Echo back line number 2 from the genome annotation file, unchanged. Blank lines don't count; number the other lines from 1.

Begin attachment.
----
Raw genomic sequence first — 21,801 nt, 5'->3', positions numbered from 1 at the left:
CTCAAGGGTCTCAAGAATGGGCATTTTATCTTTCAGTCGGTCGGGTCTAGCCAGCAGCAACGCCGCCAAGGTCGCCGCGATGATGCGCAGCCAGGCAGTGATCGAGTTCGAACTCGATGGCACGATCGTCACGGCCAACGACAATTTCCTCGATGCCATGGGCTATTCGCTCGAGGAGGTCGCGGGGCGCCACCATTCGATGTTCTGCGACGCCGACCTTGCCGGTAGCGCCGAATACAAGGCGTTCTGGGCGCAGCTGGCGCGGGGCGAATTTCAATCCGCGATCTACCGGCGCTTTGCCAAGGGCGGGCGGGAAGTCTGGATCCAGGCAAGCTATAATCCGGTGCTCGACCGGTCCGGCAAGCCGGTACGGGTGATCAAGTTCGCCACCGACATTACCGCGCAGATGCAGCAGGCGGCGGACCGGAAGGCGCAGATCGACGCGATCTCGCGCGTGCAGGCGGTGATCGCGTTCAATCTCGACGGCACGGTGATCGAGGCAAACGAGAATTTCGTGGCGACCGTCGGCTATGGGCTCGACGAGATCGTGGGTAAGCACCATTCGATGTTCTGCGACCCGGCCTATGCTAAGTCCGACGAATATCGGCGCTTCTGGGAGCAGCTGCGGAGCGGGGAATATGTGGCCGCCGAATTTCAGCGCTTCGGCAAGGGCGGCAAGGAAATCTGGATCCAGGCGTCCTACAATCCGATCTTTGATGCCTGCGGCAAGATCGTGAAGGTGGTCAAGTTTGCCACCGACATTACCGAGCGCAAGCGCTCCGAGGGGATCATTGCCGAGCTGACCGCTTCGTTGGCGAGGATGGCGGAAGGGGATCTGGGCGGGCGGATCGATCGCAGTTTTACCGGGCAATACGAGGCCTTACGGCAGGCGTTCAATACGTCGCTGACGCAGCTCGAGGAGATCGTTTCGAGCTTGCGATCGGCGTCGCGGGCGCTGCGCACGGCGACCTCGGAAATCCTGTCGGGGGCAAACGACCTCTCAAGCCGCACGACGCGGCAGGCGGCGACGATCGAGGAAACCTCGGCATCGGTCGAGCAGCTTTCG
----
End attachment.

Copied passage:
CTCAAGGGTCTCAAGAATGGGCATTTTATCTTTCAGTCGGTCGGGTCTAGCCAGCAGCAACGCCGCCAAGGTCGCCGCGATGATGCGCAGCCAGGCAGTGATCGAGTTCGAACTCGATGGCACGATCGTCACGGCCAACGACAATTTCCTCGATGCCATGGGCTATTCGCTCGAGGAGGTCGCGGGGCGCCACCATTCGATGTTCTGCGACGCCGACCTTGCCGGTAGCGCCGAATACAAGGCGTTCTGGGCGCAGCTGGCGCGGGGCGAATTTCAATCCGCGATCTACCGGCGCTTTGCCAAGGGCGGGCGGGAAGTCTGGATCCAGGCAAGCTATAATCCGGTGCTCGACCGGTCCGGCAAGCCGGTACGGGTGATCAAGTTCGCCACCGACATTACCGCGCAGATGCAGCAGGCGGCGGACCGGAAGGCGCAGATCGACGCGATCTCGCGCGTGCAGGCGGTGATCGCGTTCAATCTCGACGGCACGGTGATCGAGGCAAACGAGAATTTCGTGGCGACCGTCGGCTATGGGCTCGACGAGATCGTGGGTAAGCACCATTCGATGTTCTGCGACCCGGCCTATGCTAAGTCCGACGAATATCGGCGCTTCTGGGAGCAGCTGCGGAGCGGGGAATATGTGGCCGCCGAATTTCAGCGCTTCGGCAAGGGCGGCAAGGAAATCTGGATCCAGGCGTCCTACAATCCGATCTTTGATGCCTGCGGCAAGATCGTGAAGGTGGTCAAGTTTGCCACCGACATTACCGAGCGCAAGCGCTCCGAGGGGATCATTGCCGAGCTGACCGCTTCGTTGGCGAGGATGGCGGAAGGGGATCTGGGCGGGCGGATCGATCGCAGTTTTACCGGGCAATACGAGGCCTTACGGCAGGCGTTCAATACGTCGCTGACGCAGCTCGAGGAGATCGTTTCGAGCTTGCGATCGGCGTCGCGGGCGCTGCGCACGGCGACCTCGGAAATCCTGTCGGGGGCAAACGACCTCTCAAGCCGCACGACGCGGCAGGCGGCGACGATCGAGGAAACCTCGGCATCGGTCGAGCAGCTTTCG